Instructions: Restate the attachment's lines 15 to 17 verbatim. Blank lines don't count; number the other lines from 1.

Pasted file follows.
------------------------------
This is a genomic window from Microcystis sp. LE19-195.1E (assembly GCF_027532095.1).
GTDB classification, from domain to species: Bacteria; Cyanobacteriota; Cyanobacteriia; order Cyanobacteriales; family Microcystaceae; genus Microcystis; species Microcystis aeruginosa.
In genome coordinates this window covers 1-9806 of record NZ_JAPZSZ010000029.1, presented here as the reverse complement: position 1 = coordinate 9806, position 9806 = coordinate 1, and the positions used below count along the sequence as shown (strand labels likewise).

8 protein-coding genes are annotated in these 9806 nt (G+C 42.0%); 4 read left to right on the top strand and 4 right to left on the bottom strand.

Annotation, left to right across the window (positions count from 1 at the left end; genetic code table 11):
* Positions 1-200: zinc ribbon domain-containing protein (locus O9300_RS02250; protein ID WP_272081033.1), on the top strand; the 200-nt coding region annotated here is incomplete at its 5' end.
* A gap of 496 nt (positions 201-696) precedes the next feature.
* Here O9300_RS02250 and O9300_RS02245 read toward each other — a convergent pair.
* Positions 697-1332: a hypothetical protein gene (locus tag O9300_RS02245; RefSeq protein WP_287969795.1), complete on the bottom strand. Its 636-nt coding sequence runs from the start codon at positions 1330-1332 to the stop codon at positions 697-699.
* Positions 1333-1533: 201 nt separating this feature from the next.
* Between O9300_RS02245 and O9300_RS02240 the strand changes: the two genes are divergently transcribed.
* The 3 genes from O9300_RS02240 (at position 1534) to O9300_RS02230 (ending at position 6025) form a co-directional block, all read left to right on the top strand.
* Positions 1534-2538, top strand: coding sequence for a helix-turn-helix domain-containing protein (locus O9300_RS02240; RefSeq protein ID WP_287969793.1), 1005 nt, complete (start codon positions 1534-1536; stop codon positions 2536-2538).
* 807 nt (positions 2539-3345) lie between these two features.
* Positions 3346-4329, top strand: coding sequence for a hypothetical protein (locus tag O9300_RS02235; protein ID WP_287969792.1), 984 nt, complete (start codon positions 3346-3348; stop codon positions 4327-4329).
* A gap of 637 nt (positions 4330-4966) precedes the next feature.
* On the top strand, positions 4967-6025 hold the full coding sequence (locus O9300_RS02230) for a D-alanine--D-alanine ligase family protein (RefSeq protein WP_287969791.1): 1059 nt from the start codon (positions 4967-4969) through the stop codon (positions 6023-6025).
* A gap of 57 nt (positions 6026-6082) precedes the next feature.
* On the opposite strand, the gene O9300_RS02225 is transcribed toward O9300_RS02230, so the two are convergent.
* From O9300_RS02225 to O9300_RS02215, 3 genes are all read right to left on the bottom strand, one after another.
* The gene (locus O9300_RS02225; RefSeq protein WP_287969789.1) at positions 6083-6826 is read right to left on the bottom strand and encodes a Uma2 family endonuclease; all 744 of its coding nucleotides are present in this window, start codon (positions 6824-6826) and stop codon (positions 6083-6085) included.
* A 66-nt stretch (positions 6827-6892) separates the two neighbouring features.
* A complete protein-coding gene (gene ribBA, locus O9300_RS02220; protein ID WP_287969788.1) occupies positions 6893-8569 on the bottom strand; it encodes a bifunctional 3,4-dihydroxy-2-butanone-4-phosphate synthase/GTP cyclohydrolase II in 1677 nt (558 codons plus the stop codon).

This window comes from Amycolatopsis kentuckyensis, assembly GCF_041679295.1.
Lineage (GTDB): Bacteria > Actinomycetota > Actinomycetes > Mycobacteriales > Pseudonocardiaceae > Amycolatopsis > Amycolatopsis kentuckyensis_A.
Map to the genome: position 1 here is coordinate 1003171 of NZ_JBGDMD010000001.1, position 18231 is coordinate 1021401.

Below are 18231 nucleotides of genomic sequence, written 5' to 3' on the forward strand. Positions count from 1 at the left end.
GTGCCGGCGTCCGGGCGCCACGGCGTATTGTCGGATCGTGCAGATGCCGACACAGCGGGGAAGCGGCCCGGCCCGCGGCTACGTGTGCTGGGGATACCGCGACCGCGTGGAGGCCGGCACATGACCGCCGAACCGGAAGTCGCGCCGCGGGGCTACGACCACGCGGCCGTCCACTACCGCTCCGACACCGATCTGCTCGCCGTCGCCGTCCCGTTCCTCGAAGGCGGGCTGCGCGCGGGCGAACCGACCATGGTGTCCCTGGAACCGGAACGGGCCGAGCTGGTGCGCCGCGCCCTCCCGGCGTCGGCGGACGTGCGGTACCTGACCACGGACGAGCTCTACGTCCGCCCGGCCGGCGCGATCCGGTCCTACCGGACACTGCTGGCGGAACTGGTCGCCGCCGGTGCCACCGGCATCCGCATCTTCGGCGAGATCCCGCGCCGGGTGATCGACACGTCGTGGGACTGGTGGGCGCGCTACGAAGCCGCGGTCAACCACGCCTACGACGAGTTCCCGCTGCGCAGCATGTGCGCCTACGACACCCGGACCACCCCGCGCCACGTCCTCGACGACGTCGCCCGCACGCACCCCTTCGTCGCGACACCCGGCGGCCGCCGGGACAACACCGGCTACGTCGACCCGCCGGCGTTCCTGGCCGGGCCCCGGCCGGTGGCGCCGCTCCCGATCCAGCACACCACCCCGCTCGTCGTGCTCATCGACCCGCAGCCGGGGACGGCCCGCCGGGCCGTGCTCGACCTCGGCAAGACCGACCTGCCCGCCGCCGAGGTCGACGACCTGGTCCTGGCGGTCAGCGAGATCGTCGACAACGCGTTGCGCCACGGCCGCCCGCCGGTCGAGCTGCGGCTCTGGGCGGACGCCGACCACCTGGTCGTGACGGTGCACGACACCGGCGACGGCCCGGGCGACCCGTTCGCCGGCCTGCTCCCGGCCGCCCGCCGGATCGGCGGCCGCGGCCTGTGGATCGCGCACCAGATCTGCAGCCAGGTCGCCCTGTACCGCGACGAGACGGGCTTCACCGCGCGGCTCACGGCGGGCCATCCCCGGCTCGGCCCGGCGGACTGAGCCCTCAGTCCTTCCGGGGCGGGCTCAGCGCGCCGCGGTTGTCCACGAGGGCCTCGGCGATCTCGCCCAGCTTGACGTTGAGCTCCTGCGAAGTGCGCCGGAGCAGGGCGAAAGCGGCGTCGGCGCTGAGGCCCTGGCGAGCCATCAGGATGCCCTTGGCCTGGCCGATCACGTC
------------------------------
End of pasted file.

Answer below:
* Positions 3346-4329, top strand: coding sequence for a hypothetical protein (locus tag O9300_RS02235; protein ID WP_287969792.1), 984 nt, complete (start codon positions 3346-3348; stop codon positions 4327-4329).
* A gap of 637 nt (positions 4330-4966) precedes the next feature.
* On the top strand, positions 4967-6025 hold the full coding sequence (locus O9300_RS02230) for a D-alanine--D-alanine ligase family protein (RefSeq protein WP_287969791.1): 1059 nt from the start codon (positions 4967-4969) through the stop codon (positions 6023-6025).